Sunday, November 18, 2012

Japan and NGDP targeting: A victory for whom?

Well, if it happens the Japanese obviously.

But would you consider it a victory for Krugman or Sumner, and why?

One way to call it would be as a "policy victory" for Krugman, a "target victory" for Sumner, and a "theory victory" for both New Keynesians and monetarists (less so for Old Keynesians but they're either dead or harmless blackboard stick figures at this point).


  1. Replies
    1. Like Morpheus, I do not require you to believe to benefit :)

  2. For all of those groups to be victorious, NGDP targeting would have to actually work. Right?

    I would recommend that liberal economists avoid exultations and confident predictions, but there don't seem to be many consequences for loud and total failure in that industry. So, carry on, you're bulletproof!

  3. Public relations victory for Krugman and Sumner, for slightly different reasons, but like dogparty points out, a theoretical vindication may or may not be forthcoming for either/both.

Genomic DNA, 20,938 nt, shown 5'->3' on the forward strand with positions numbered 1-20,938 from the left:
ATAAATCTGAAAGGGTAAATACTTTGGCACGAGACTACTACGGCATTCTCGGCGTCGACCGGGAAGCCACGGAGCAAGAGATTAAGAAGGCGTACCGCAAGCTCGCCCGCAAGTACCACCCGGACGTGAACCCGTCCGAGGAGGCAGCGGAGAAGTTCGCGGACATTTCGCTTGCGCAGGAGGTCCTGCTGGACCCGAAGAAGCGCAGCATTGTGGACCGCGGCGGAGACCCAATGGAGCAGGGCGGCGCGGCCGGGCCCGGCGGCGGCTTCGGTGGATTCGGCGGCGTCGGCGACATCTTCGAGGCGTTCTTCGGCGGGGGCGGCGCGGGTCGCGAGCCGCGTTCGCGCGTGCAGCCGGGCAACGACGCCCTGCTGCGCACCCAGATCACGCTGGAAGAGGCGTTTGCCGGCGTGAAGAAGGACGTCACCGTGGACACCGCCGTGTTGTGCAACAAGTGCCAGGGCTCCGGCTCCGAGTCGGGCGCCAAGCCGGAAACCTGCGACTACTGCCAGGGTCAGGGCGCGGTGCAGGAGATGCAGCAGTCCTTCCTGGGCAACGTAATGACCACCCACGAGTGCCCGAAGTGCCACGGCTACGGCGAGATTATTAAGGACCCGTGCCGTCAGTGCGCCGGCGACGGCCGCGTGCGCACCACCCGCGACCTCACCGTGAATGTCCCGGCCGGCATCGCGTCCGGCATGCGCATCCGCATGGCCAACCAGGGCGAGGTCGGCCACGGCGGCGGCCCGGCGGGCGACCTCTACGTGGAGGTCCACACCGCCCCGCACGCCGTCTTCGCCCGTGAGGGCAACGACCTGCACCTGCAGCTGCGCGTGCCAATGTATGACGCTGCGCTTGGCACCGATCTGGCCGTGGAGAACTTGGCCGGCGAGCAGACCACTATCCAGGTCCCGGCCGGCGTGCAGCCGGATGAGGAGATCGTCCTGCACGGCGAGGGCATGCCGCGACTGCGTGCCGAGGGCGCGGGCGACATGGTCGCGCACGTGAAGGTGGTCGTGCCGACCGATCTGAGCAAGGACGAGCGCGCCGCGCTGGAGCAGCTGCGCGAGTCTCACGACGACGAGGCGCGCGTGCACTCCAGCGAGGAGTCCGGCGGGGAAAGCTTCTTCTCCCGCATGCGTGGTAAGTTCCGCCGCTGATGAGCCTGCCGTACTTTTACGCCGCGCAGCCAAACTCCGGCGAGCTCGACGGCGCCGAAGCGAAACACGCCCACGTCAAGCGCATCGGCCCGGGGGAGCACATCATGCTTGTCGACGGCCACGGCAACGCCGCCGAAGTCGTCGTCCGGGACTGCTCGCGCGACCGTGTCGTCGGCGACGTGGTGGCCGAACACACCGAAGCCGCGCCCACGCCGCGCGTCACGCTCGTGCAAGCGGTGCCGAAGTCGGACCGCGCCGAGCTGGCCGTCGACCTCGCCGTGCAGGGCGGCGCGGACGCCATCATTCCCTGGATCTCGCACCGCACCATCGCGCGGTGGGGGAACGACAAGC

On a slightly different subject, do you believe it makes any sense to think that maybe the Great Recession may have been avoided with a higher inflation target or higher NGDP growth in the years leading up to it? Maybe the or could be replaced by an and in that question...

  4. Hey: who are you calling a harmless blackboard stick-figure?!

    1. :)

      Would you believe that I'm commenting on how trim you look?

      It's kind of an odd point: I just mean those Keynesians that don't care about expectations. As we all know Keynes himself cared a lot about expectations! So what we're really talking about is the straw man Old Keynesian that only thinks in terms of statics.


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